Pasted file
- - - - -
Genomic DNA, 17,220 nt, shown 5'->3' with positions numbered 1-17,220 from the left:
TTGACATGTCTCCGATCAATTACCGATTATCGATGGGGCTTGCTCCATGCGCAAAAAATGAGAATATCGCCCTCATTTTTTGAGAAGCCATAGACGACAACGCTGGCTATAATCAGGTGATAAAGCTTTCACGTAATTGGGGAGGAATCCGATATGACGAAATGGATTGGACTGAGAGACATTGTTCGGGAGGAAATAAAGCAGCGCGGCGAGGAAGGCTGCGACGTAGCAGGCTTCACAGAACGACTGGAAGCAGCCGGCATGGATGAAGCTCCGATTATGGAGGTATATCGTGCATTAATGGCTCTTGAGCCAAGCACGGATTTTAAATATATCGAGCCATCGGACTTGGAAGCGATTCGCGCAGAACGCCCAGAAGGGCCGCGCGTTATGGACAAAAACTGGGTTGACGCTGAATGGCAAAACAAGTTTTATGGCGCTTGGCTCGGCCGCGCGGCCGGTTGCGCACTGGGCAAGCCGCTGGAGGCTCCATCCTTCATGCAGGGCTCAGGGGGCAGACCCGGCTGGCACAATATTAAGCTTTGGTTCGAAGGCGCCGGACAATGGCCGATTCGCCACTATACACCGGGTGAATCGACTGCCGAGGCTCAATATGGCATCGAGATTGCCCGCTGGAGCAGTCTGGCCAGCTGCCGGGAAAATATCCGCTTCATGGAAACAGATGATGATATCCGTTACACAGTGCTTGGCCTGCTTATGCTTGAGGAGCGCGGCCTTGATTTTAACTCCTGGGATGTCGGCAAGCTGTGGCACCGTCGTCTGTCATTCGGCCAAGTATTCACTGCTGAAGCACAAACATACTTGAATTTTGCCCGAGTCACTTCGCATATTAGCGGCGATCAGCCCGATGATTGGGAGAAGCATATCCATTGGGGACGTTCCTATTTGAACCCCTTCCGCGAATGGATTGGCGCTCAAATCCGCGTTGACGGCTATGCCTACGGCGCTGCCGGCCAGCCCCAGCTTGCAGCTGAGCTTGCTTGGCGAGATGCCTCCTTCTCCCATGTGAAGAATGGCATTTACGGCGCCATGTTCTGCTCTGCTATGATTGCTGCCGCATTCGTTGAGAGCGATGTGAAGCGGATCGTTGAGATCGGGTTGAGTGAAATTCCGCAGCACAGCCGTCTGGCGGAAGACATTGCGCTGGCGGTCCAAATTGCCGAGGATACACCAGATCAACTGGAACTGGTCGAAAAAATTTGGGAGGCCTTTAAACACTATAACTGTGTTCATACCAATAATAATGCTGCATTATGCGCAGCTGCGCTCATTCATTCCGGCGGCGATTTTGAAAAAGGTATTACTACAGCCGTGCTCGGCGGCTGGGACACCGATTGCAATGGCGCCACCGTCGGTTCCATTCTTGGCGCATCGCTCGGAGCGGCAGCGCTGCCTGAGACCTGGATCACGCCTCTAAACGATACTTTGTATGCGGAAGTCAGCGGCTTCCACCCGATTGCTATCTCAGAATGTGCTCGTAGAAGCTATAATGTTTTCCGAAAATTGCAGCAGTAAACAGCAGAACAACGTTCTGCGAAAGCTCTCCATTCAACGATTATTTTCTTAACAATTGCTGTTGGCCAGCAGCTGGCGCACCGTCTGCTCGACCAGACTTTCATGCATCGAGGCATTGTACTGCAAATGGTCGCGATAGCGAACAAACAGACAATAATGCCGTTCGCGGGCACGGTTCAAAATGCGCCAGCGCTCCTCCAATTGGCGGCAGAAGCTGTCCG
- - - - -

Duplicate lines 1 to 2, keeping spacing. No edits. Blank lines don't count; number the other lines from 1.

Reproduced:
Genomic DNA, 17,220 nt, shown 5'->3' with positions numbered 1-17,220 from the left:
TTGACATGTCTCCGATCAATTACCGATTATCGATGGGGCTTGCTCCATGCGCAAAAAATGAGAATATCGCCCTCATTTTTTGAGAAGCCATAGACGACAACGCTGGCTATAATCAGGTGATAAAGCTTTCACGTAATTGGGGAGGAATCCGATATGACGAAATGGATTGGACTGAGAGACATTGTTCGGGAGGAAATAAAGCAGCGCGGCGAGGAAGGCTGCGACGTAGCAGGCTTCACAGAACGACTGGAAGCAGCCGGCATGGATGAAGCTCCGATTATGGAGGTATATCGTGCATTAATGGCTCTTGAGCCAAGCACGGATTTTAAATATATCGAGCCATCGGACTTGGAAGCGATTCGCGCAGAACGCCCAGAAGGGCCGCGCGTTATGGACAAAAACTGGGTTGACGCTGAATGGCAAAACAAGTTTTATGGCGCTTGGCTCGGCCGCGCGGCCGGTTGCGCACTGGGCAAGCCGCTGGAGGCTCCATCCTTCATGCAGGGCTCAGGGGGCAGACCCGGCTGGCACAATATTAAGCTTTGGTTCGAAGGCGCCGGACAATGGCCGATTCGCCACTATACACCGGGTGAATCGACTGCCGAGGCTCAATATGGCATCGAGATTGCCCGCTGGAGCAGTCTGGCCAGCTGCCGGGAAAATATCCGCTTCATGGAAACAGATGATGATATCCGTTACACAGTGCTTGGCCTGCTTATGCTTGAGGAGCGCGGCCTTGATTTTAACTCCTGGGATGTCGGCAAGCTGTGGCACCGTCGTCTGTCATTCGGCCAAGTATTCACTGCTGAAGCACAAACATACTTGAATTTTGCCCGAGTCACTTCGCATATTAGCGGCGATCAGCCCGATGATTGGGAGAAGCATATCCATTGGGGACGTTCCTATTTGAACCCCTTCCGCGAATGGATTGGCGCTCAAATCCGCGTTGACGGCTATGCCTACGGCGCTGCCGGCCAGCCCCAGCTTGCAGCTGAGCTTGCTTGGCGAGATGCCTCCTTCTCCCATGTGAAGAATGGCATTTACGGCGCCATGTTCTGCTCTGCTATGATTGCTGCCGCATTCGTTGAGAGCGATGTGAAGCGGATCGTTGAGATCGGGTTGAGTGAAATTCCGCAGCACAGCCGTCTGGCGGAAGACATTGCGCTGGCGGTCCAAATTGCCGAGGATACACCAGATCAACTGGAACTGGTCGAAAAAATTTGGGAGGCCTTTAAACACTATAACTGTGTTCATACCAATAATAATGCTGCATTATGCGCAGCTGCGCTCATTCATTCCGGCGGCGATTTTGAAAAAGGTATTACTACAGCCGTGCTCGGCGGCTGGGACACCGATTGCAATGGCGCCACCGTCGGTTCCATTCTTGGCGCATCGCTCGGAGCGGCAGCGCTGCCTGAGACCTGGATCACGCCTCTAAACGATACTTTGTATGCGGAAGTCAGCGGCTTCCACCCGATTGCTATCTCAGAATGTGCTCGTAGAAGCTATAATGTTTTCCGAAAATTGCAGCAGTAAACAGCAGAACAACGTTCTGCGAAAGCTCTCCATTCAACGATTATTTTCTTAACAATTGCTGTTGGCCAGCAGCTGGCGCACCGTCTGCTCGACCAGACTTTCATGCATCGAGGCATTGTACTGCAAATGGTCGCGATAGCGAACAAACAGACAATAATGCCGTTCGCGGGCACGGTTCAAAATGCGCCAGCGCTCCTCCAATTGGCGGCAGAAGCTGTCCG